Turning the idea into a finished product took some trial and error. She experimented by adjusting the construction of other button-down shirts. She sewed magnets into the back of French-placket shirts and eventually used shirts with traditional plackets to keep the magnets from being visible.

She worked with different magnets of different strengths before finding the right one. Anything too strong and it would be too hard to get undressed. Anything too weak and the shirt would open too easily. She was also careful in the direction the magnets were installed so that jewelry didn't stick and open the shirt. The finished product, which sells online for $54.99, uses nonfunctioning buttons to keep the look of a button-down shirt.

After completing her prototype, Horton realized the magnets rusted when the shirts were washed. And dry cleaning wasn't an option for places such as assisted living facilities, where many of her targeted customers would be residing.

Those rusty shirts led her to China, where she found a place that would produce and seal the magnets. Through a colleague, she was introduced to Georgia-based Overton Apparel, which produces the clothes in Honduras.

"Sourcing is not a fun part of the fashion world, for sure," she said. "It's hard. Pricing, language barriers, quality issues."

Horton began having magnets shipped from China to Honduras, where the shirts are being produced and up-fitted. From there, the shirts are sent to a warehouse in Cincinnati, where they are then shipped to customers. The process takes about four weeks, Horton said. The shirts are patent pending in the U.S.

After creating her first shirts, Horton needed funding. So she made a video and auditioned for the ABC TV show "Shark Tank," in which inventors get capital for their products. That's when a friend gave her audition tape to an investor who agreed to fund her idea, bypassing the show.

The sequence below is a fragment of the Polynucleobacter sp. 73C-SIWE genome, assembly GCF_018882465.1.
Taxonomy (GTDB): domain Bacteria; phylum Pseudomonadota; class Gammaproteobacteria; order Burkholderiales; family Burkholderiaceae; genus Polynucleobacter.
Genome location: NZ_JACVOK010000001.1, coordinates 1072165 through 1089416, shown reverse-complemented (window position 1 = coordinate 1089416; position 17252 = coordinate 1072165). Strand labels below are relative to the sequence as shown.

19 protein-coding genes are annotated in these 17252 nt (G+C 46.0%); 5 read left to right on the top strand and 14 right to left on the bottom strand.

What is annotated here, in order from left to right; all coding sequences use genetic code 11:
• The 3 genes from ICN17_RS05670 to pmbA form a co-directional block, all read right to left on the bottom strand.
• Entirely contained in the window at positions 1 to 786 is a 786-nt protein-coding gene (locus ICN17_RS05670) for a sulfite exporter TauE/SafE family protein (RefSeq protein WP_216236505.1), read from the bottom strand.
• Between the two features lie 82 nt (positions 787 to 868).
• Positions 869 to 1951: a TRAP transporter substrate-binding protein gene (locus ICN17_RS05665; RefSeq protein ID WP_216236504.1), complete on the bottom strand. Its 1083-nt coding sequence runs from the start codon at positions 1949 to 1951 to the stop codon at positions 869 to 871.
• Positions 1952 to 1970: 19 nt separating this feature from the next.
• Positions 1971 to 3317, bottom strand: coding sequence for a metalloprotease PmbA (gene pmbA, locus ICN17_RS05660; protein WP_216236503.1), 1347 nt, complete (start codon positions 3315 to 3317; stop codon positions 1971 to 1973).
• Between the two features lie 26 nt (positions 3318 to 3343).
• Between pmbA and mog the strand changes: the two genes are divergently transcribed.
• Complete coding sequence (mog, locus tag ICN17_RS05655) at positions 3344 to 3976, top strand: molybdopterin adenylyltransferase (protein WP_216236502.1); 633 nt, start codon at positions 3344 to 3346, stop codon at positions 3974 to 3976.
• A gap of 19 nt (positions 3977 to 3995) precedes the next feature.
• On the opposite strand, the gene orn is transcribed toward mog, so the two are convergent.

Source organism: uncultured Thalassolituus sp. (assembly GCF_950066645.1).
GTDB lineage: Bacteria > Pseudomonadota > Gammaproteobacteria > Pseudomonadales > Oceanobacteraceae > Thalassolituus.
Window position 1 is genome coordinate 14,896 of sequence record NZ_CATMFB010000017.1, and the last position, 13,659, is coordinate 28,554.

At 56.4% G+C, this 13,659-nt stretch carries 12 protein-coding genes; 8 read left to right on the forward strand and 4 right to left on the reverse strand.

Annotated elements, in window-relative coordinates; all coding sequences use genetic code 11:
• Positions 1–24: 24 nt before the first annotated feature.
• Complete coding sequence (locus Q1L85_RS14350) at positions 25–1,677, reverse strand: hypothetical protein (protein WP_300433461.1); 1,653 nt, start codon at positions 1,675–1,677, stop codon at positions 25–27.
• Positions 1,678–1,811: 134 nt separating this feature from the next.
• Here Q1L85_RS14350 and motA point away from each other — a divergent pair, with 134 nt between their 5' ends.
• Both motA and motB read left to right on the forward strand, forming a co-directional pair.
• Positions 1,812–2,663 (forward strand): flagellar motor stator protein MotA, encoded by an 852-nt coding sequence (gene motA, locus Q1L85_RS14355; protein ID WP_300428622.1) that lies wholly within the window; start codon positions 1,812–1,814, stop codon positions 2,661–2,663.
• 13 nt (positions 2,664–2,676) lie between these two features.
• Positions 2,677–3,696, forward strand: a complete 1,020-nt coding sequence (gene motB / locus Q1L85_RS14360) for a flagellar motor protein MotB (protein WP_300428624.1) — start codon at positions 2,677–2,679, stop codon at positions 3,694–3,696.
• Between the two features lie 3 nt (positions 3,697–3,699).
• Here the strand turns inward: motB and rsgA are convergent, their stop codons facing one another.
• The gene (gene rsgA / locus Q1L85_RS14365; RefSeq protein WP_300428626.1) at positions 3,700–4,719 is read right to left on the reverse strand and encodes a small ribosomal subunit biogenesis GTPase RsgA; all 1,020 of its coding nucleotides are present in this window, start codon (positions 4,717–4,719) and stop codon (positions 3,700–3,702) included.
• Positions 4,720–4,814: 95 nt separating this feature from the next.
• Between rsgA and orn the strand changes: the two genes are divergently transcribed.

In January, Don had his first of three deep-brain stimulation surgeries, a procedure in which fine wires are passed through two targets in the brain. It's helpful for those whose medications no longer alleviate symptoms throughout the day, Hickey said.

"The wires go to this area and are connected to a battery pack like a pacemaker," Hickey said. "Through different manipulations of settings, these wires can be manipulated to improve the features of Parkinson's."

Because Don now wears the device, he can no longer wear the magnetic shirts, which bear a pacemaker warning.

It's possible for strong magnets to turn the pacemaker's battery pack on and off, Hickey said.

So Maura is faced with another challenge and another opportunity to help her husband.

"I could fall on my face," she said. "But at least I'll bring some awareness to the disease."

How to order

MagnaReady shirts cost $54.99 each and are available online at magnaready.com. A portion of its proceeds go to the Michael J. Fox Foundation.

02 April 2013

One drug to rule them all: Researchers find treatment that kills every kind of cancer tumor

Story originally appeared on the New York Post.

Researchers might have found the Holy Grail in the war against cancer, a miracle drug that has killed every kind of cancer tumor it has come in contact with.

The drug works by blocking a protein called CD47 that is essentially a "do not eat" signal to the body's immune system, according to Science Magazine.

This protein is produced in healthy blood cells but researchers at Stanford University found that cancer cells produced an inordinate amount of the protein thus tricking the immune system into not destroying the harmful cells.

With this observation in mind, the researchers built an antibody that blocked cancer's CD47 so that the body's immune system attacked the dangerous cells.